Anyone who’s had even the briefest contact with the world of public relations or journalism will have come across a press release: a word-processed document outlining product or service news, announcing an upcoming event, responding to breaking industry news and so on.
Easy to get wrong, this deceptively simple document has been in use for decades. Some people have called out the press release for being out of place in the current media world. But, created with skill and deployed with care as part of a well planned communications strategy, the not-so-humble press release continues to play an important role in PR.
What is a press release?
A press release is a cornerstone tool in the PR toolkit. It’s a factual document that conveys information. A good press release succinctly captures detailed information and packages it into an easily digested format which is delivered in a timely manner.
Press releases are sent to reporters, news agencies, bloggers, and other influential people with the aim of generating interest in the subject matter. They provide the reporter with all the critical information about a current topic, presented to appeal to the writer and their readers.
Moving with the times
As technology has moved on, so too has the press release. Gone are the days of laboriously typing out a release then standing over a temperamental fax machine, meticulously scanning each page – one member of Team Absolute has never even seen a fax machine.
Press releases can now reach the furthest corners of the globe in milliseconds at the click of a mouse or touchscreen. We can share more information, with more people, more quickly, which is great news. But the ease of the process has given rise to lazy and ‘spammy’ behaviour. Reporters can receive floods of press releases every day that aren’t relevant to them (see US reporter Zach Schonfeld’s painful experience).
Numbers of on-the-ground reporters have sharply declined in recent years, especially in regional media. If a busy journalist can trim their inbox by weeding out seemingly irrelevant subject lines, poor writing and over-exaggerated claims, they won’t hesitate. And can we blame them?
If you’re unlucky enough to be behind one of these unfortunate releases, the damage is done. Your story hasn’t been read and your brand missed out on valuable media coverage. But worse may follow. The reporter’s impression of your organisation has been shaped by their encounter with the press release you sent them. Will they give the next one the benefit of the doubt or will it swiftly be consigned to the trash folder?
Quality over quantity
High levels of email traffic mean that capturing a reporter’s attention is not just a case of cutting through the noise in their inbox. It’s about making their life easier. It means quality is paramount:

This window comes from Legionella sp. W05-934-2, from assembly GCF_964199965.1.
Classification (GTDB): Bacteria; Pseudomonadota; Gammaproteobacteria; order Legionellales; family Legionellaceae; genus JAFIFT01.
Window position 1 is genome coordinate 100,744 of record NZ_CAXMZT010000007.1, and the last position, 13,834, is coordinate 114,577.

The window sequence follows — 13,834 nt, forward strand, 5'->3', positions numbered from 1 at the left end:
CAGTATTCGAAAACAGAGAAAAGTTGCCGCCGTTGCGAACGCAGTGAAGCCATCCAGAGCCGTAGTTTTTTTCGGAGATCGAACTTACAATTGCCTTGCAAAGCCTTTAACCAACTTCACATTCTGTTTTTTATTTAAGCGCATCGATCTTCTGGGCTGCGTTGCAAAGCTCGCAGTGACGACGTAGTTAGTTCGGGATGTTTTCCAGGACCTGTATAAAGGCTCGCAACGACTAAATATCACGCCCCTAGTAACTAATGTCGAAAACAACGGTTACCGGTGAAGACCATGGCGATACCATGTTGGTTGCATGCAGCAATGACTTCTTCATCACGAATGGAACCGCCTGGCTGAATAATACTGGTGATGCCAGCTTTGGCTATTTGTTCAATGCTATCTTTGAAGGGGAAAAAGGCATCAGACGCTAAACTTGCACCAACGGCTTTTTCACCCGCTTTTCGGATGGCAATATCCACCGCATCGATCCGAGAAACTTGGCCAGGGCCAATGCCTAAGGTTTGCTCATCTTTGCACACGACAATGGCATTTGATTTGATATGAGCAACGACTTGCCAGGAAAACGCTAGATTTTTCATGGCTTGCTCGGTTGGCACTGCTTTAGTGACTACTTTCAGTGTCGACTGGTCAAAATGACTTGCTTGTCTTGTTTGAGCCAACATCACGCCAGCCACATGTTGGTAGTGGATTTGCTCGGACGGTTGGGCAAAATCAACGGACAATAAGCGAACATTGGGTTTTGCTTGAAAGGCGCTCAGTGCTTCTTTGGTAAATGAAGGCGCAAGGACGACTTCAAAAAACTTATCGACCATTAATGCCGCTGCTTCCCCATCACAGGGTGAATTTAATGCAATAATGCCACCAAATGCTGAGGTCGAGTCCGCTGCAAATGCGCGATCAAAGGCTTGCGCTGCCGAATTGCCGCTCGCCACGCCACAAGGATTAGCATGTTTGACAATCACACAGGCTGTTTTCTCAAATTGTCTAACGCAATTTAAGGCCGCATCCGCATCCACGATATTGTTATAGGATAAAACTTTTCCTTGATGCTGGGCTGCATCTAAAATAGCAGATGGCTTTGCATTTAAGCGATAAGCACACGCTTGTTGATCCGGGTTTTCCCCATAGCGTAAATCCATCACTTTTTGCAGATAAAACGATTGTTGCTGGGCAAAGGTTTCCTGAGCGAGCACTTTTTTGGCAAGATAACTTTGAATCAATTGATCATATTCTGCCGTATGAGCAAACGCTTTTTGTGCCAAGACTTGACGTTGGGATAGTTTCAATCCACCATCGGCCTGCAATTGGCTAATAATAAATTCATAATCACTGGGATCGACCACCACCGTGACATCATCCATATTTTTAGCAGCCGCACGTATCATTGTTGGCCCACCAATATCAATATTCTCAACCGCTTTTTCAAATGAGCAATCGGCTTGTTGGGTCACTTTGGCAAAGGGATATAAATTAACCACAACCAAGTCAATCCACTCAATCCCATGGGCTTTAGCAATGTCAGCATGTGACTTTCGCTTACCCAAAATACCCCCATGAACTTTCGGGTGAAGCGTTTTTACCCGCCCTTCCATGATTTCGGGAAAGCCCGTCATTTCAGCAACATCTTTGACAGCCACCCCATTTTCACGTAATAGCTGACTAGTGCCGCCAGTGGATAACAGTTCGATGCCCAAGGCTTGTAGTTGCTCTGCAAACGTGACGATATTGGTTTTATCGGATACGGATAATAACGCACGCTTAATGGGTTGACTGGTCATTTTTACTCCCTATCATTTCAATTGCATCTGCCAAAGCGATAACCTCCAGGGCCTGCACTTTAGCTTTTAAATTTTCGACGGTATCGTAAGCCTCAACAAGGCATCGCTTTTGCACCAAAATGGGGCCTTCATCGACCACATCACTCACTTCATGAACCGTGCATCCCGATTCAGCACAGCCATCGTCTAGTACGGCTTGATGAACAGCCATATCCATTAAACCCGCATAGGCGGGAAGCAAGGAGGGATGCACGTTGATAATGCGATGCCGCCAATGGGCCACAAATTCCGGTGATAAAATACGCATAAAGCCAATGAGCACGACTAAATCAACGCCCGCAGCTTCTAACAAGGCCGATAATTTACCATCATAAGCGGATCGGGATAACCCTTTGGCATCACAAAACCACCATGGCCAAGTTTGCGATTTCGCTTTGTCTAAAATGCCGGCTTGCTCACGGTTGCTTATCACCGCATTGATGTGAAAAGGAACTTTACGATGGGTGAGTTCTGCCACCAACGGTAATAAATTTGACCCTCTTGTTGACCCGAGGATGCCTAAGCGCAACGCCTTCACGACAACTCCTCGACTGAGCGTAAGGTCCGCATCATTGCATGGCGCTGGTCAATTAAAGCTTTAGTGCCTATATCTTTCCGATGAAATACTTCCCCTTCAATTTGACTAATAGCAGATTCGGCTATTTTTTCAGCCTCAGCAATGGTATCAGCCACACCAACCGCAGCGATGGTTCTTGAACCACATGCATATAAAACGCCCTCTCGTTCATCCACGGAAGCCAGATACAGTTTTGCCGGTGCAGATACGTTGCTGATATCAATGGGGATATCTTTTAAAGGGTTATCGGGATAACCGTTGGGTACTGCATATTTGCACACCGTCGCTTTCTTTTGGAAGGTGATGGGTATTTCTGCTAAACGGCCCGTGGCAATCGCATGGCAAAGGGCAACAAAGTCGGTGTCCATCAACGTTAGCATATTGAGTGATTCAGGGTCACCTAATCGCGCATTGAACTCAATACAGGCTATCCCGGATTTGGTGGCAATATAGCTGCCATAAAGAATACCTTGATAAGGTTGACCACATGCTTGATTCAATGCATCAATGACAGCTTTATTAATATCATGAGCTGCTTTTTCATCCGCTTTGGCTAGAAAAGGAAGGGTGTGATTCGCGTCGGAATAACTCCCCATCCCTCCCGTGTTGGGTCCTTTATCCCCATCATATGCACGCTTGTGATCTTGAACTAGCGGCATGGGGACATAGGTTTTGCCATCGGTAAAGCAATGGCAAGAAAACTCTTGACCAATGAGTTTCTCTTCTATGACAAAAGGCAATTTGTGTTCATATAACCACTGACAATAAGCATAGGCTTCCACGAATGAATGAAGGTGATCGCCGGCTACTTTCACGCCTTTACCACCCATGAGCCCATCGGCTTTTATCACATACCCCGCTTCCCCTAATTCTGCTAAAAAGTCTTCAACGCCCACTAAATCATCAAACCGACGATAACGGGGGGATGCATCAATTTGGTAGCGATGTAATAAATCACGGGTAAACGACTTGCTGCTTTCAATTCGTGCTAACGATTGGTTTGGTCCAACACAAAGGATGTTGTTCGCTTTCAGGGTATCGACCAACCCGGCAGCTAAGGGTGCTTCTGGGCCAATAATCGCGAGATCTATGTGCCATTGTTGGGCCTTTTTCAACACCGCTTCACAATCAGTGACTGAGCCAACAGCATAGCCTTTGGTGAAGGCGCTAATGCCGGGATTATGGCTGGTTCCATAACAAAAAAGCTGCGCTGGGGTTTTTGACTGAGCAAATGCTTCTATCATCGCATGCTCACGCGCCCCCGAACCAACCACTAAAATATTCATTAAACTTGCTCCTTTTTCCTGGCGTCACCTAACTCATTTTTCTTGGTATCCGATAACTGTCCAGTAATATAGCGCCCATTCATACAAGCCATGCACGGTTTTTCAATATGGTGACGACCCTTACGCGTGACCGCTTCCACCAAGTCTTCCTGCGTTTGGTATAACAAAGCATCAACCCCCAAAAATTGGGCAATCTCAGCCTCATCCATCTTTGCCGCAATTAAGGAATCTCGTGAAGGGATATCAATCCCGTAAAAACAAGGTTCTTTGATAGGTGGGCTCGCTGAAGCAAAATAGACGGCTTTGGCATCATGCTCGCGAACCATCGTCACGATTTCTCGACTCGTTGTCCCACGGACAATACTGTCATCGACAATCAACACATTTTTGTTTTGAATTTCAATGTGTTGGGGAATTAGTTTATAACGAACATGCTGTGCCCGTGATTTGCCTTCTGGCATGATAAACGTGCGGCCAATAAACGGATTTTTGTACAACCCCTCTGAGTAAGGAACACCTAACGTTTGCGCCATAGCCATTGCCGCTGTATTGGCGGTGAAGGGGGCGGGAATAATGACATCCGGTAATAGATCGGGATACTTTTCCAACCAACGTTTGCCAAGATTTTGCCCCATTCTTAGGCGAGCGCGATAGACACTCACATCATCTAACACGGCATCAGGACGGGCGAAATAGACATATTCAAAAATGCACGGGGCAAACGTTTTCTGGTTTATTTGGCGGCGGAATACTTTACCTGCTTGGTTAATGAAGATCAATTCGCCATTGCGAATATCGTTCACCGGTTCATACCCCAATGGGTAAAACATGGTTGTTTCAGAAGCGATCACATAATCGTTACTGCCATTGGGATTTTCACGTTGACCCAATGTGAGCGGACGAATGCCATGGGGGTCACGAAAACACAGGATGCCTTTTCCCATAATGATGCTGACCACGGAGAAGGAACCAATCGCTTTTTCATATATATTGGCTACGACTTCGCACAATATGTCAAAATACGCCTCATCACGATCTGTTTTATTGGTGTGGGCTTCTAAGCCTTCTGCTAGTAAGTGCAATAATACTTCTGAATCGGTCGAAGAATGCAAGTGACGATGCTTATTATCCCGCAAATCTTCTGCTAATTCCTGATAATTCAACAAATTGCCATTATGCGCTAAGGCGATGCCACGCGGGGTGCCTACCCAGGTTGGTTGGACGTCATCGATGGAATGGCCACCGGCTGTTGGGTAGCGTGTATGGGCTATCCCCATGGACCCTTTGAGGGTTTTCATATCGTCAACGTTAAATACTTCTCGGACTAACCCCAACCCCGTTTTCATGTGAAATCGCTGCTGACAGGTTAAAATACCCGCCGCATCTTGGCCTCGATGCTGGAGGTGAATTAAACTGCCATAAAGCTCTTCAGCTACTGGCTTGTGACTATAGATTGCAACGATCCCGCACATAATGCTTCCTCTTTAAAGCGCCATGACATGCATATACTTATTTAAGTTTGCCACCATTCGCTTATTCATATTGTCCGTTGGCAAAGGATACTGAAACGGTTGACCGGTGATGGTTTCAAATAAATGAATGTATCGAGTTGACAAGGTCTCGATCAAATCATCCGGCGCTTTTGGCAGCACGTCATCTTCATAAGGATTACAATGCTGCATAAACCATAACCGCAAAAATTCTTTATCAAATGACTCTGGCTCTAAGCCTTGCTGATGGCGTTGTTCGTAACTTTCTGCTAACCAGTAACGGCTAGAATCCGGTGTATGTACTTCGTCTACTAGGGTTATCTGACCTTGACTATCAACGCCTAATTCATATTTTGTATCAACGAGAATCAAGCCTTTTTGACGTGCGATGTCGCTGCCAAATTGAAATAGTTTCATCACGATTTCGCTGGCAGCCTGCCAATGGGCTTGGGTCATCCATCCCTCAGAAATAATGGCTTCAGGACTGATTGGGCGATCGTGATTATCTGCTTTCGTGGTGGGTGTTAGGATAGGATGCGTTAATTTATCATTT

Quality content – above all a press release has to be newsworthy. It must be of interest to the reporter, their editor, and their readers. A press release should explain the who, what, where, why and when of your story. It should anticipate and satisfy follow-up questions. Beyond that, the rules are yours to create. Illustrate your story with quotes from credible people, bullet points, images, videos, research statistics, and testimonials. Add value to your content by offering interviews with key spokespeople, arranging site visits from the media, or offering an exclusive story to a single outlet.
Quality writing – good writing helps busy reporters by clearly presenting topical and relevant information in an accessible format. A punchy headline ensures you instantly grab the journalist’s attention. Good writing flows well and guides the reader. It’s easily understood by someone who doesn’t know all about your company or industry. It is thoroughly checked for spelling and grammar – by a person, not just a spellchecker.
Quality writing also caters for the occasion. Sometimes succinct factual information is needed to help a reporter to develop the story. Sometimes a press release will present the full story, styled for the target outlet, ready to use with little editing. Judging what is called for requires knowledge of your media, the needs of their readers and the ability to flex your style to meet their needs.
Quality relationships – if a reporter is receiving hundreds of press releases every day, a scattergun email sent to a generic mailing list won’t get you noticed. As PRs, relationships are at the heart of what we do to find the right journalists for every story. When we understand what ‘beat’ a journalist covers, what type of stories their publication covers, what information they need and want, and how they prefer to receive it, we can shape your company’s news to meet the needs of your target media.
The changing world of media means that we have to adapt the way we use press releases. As PR professionals, it’s our job to ensure our press releases do their job, which means great content, carefully crafted and precisely targeted.
To find out more about how Absolute PR & Marketing can get your business featured in the national, regional and industry media, or for some free advice call us today on 01392 680740.
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